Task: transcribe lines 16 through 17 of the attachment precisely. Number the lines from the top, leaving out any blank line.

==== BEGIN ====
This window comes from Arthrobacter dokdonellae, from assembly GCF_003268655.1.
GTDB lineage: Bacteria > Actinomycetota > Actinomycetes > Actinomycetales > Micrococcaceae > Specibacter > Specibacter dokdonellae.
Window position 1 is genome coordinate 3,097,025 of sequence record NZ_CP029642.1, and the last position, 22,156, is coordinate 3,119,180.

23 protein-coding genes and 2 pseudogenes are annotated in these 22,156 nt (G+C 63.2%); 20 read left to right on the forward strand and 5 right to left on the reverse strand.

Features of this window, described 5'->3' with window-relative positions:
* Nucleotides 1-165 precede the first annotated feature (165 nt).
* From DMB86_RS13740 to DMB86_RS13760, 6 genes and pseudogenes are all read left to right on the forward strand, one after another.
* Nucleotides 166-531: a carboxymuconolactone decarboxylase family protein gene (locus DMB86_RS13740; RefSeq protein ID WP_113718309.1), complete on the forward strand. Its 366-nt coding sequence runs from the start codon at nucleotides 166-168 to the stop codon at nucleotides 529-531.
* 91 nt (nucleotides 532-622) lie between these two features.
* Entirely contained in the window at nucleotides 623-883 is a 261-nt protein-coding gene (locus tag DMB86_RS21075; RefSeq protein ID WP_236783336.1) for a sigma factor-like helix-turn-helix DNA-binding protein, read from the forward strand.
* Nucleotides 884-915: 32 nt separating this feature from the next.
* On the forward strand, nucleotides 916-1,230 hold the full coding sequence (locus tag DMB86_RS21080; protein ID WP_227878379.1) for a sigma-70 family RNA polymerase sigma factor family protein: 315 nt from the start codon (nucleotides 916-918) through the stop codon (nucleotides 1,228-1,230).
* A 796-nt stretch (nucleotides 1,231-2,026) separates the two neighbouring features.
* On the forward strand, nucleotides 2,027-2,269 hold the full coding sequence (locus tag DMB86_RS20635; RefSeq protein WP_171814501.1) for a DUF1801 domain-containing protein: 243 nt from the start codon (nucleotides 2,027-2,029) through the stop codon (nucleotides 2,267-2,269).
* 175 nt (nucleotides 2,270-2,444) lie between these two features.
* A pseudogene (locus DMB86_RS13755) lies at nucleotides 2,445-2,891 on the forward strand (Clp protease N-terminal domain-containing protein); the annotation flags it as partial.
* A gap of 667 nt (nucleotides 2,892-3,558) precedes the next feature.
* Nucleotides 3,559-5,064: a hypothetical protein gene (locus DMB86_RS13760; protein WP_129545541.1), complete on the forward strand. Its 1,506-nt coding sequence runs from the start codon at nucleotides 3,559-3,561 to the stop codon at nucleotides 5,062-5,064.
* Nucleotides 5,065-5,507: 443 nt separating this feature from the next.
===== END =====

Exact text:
* A pseudogene (locus DMB86_RS13755) lies at nucleotides 2,445-2,891 on the forward strand (Clp protease N-terminal domain-containing protein); the annotation flags it as partial.
* A gap of 667 nt (nucleotides 2,892-3,558) precedes the next feature.